Wednesday, August 10th | 14 Av 5782

Subscribe
July 6, 2022 11:31 am
0

Yet Another Correction for Error-Prone New York Times Jerusalem Bureau Chief

avatar by Ira Stoll

Opinion

The headquarters of The New York Times. Photo: Wikimedia Commons.

Chalk up yet another correction for the New York Timeserror-prone Jerusalem bureau chief, Patrick Kingsley.

The latest Times correction to a Kingsley article reads: “An article on Thursday about Unilever’s decision to sell Ben & Jerry’s business after controversy surrounding the company’s pledge to discontinue sales in the occupied West Bank described incorrectly the Israeli occupation of the West Bank. While most of the world officially considers the West Bank to be occupied, and the settlements there illegal, there is no consensus that the occupation itself is illegal.”

These corrections are better than nothing, but they are unsatisfactory.

For one thing, a lot of the Times audience is now online rather than in print, and the online audience doesn’t always see the corrections to articles they already read. It wouldn’t be hard for a company as vast as the Times to develop technology that would “push” the corrections to online readers — “Hello dear reader, we corrected this article that our records show you clicked on and read before we corrected it, so we thought we would let you know.” But the Times doesn’t bother with that.

Related coverage

August 10, 2022 12:24 pm

Restoring Libya’s Ancient Jewish Community

The Libyan Jewish community was one of the world’s oldest Jewish communities, with some historians tracing the Jewish settlement there...

Also, the published corrections give the false impression that the rest of the articles — the uncorrected parts — are correct. That, alas, is untrue.

What’s more, sometimes the corrections include their own inaccuracies. What, for example, is the basis of the claim that “most of the world officially considers the West Bank to be occupied”? Did the Times do a worldwide poll? Does “most of the world” know enough about the complexity of the situation to have an informed opinion, or live in a context where they would feel free to express it? The false precision of “officially” is a mismatch with the vague “most of the world.”

And finally, the frequency and number of the corrections make Times readers wonder whether the Times team is capable of getting the news right the first time around. Though it may not be immediately obvious to readers here, I tend to cut Kingsley and other Times reporters and editors a lot of slack. They are writing a lot of articles on tight deadlines, dealing with a lot of facts. Mistakes happen, and they aren’t always the product of bias or negligence. Sometimes people get tired or distracted even when they are sincerely trying their best. These articles are produced by human beings, not robots. Even careful and experienced journalists sometimes get things wrong and have to publish corrections. I know this from personal experience.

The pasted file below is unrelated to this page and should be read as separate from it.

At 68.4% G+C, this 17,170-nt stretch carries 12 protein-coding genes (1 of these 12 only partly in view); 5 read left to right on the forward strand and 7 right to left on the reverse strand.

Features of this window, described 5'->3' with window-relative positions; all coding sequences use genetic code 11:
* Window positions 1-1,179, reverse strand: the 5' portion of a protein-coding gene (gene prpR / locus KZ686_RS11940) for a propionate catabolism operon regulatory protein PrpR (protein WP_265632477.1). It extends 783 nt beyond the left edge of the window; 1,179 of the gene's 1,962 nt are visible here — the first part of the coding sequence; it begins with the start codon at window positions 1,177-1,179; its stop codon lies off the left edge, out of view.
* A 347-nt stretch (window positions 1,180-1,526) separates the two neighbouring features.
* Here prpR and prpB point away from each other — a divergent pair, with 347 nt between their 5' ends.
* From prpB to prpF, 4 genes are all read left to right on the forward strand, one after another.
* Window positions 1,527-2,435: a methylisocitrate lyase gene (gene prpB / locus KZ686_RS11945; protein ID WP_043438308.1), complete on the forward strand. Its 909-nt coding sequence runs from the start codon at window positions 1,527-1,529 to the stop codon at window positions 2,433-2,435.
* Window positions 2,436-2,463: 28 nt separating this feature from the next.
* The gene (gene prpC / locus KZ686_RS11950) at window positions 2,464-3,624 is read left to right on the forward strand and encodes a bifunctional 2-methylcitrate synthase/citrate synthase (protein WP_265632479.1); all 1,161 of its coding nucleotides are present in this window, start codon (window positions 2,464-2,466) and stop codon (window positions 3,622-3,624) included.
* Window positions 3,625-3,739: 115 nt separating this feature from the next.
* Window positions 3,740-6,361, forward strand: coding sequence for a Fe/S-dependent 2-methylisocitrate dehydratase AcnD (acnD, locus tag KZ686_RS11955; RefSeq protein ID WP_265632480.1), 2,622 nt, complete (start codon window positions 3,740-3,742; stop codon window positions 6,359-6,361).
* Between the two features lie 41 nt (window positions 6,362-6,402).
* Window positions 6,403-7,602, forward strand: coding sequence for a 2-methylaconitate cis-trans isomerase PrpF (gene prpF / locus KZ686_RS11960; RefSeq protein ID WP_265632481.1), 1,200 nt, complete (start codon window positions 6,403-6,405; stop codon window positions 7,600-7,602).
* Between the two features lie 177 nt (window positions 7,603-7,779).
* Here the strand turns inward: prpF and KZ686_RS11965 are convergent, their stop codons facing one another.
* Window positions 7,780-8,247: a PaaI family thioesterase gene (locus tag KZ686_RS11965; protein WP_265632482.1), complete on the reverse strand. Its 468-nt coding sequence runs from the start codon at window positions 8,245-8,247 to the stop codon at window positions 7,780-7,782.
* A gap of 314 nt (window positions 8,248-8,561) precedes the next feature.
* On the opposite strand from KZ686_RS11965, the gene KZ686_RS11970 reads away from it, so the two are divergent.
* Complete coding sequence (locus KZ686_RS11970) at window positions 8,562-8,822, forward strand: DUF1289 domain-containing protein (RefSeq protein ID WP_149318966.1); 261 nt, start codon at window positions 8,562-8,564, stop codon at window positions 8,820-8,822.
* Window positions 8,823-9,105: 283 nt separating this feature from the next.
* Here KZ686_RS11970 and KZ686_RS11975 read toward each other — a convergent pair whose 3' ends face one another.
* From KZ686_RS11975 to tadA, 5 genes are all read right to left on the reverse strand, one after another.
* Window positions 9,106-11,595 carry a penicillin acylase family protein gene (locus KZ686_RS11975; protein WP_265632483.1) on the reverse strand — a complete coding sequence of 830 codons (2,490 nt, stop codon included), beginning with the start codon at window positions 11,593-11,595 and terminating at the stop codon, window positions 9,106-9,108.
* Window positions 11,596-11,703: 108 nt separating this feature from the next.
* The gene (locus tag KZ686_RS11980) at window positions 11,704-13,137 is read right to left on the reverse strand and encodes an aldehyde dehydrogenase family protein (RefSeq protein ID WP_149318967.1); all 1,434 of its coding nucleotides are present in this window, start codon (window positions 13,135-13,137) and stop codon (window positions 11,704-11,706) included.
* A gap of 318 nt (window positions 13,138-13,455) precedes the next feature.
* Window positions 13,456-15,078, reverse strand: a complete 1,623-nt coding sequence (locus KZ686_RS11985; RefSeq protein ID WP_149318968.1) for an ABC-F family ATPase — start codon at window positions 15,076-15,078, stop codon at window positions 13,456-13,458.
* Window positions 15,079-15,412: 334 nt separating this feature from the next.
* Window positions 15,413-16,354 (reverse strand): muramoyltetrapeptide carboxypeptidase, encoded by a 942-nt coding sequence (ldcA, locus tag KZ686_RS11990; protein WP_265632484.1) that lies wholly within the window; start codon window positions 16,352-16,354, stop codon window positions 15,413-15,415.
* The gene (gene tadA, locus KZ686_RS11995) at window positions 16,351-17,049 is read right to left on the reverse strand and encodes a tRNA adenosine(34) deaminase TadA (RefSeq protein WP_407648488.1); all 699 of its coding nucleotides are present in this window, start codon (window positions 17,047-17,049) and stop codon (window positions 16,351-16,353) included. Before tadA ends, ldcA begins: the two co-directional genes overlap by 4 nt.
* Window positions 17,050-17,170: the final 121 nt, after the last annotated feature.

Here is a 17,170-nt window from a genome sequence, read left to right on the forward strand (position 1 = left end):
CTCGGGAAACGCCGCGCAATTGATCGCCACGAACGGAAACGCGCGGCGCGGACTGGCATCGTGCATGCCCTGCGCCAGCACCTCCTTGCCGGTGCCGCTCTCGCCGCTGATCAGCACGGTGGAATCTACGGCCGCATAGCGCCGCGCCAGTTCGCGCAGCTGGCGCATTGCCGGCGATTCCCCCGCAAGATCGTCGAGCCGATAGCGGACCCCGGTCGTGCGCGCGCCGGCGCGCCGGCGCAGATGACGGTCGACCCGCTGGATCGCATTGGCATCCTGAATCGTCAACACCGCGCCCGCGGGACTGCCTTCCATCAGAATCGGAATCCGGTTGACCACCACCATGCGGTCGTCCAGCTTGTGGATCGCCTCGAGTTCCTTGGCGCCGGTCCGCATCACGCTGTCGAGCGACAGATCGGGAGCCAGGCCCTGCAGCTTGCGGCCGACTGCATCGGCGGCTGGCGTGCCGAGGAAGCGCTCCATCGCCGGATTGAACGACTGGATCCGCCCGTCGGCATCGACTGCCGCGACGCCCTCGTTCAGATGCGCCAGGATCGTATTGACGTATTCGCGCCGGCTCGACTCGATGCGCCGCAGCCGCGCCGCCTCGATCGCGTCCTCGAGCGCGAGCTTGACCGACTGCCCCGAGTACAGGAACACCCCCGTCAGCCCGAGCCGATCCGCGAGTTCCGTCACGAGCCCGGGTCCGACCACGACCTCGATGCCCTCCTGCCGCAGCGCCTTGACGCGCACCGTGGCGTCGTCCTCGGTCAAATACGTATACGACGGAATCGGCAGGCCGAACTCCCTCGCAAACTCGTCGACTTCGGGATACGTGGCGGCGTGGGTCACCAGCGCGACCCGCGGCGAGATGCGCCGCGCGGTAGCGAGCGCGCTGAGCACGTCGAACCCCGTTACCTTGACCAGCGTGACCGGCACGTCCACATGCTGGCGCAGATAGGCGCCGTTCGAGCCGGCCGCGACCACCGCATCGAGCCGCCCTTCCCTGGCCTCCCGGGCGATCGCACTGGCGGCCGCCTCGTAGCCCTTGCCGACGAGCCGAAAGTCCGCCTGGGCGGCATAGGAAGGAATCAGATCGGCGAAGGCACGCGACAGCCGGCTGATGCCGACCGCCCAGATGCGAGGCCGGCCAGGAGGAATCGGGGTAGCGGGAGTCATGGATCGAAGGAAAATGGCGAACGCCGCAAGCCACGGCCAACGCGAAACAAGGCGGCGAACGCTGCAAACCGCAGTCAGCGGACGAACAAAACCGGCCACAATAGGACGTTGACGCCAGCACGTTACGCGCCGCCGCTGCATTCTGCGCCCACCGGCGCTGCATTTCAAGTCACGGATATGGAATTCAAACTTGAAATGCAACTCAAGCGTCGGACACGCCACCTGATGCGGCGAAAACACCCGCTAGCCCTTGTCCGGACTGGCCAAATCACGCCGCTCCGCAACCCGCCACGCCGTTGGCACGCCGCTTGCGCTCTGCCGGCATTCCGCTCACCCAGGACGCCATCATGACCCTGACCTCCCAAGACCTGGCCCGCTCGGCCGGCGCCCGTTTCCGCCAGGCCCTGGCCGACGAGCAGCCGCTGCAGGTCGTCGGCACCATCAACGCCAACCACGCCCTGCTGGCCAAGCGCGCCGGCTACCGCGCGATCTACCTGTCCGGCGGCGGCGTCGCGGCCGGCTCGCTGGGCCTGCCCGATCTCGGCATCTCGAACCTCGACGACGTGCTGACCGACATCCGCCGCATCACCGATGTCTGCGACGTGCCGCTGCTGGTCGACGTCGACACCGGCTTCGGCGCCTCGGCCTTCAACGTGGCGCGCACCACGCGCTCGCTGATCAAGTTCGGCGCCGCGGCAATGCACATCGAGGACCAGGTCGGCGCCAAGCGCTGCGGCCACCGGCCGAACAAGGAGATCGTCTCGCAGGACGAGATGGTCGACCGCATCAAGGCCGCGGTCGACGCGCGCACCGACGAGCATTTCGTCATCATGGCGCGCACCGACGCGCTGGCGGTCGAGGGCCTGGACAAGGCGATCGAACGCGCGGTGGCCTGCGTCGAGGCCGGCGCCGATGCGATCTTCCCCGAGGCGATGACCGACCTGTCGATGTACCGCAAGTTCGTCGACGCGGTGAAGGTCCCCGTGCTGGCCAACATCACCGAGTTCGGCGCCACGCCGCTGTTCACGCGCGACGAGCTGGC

Still, it’s unusual to see a Times journalist with this many corrections. It’s a pattern. And it was entirely predictable. Back when Kingsley was appointed to the job, in October 2020, I wrote about it under the headline, “Newly Appointed New York Times Jerusalem Bureau Chief Has History of Mistakes in Israel Coverage.” Kingsley has since more than reinforced his reputation as error-prone. It’s the sort of thing the Times public editor might look into, if the Times hadn’t eliminated the position.

As it is, if the Times isn’t selecting Jerusalem bureau chiefs on the basis of journalistic accuracy, one wonders what the hiring criteria are. Why haven’t Kingsley’s Times editors figured out by now that his copy needs to be gone over super-skeptically with a fine-toothed fact-checking comb? The editors don’t have their names on the articles the way Kingsley does, but they, too, bear some of the responsibility here for the lack of a baseline standard of accuracy.

Ira Stoll was managing editor of The Forward and North American editor of The Jerusalem Post. His media critique, a regular Algemeiner feature, can be found here.

The opinions presented by Algemeiner bloggers are solely theirs and do not represent those of The Algemeiner, its publishers or editors. If you would like to share your views with a blog post on The Algemeiner, please be in touch through our Contact page.

Share this Story: Share On Facebook Share On Twitter

Let your voice be heard!

Join the Algemeiner

Algemeiner.com

This site is protected by reCAPTCHA and the Google Privacy Policy and Terms of Service apply.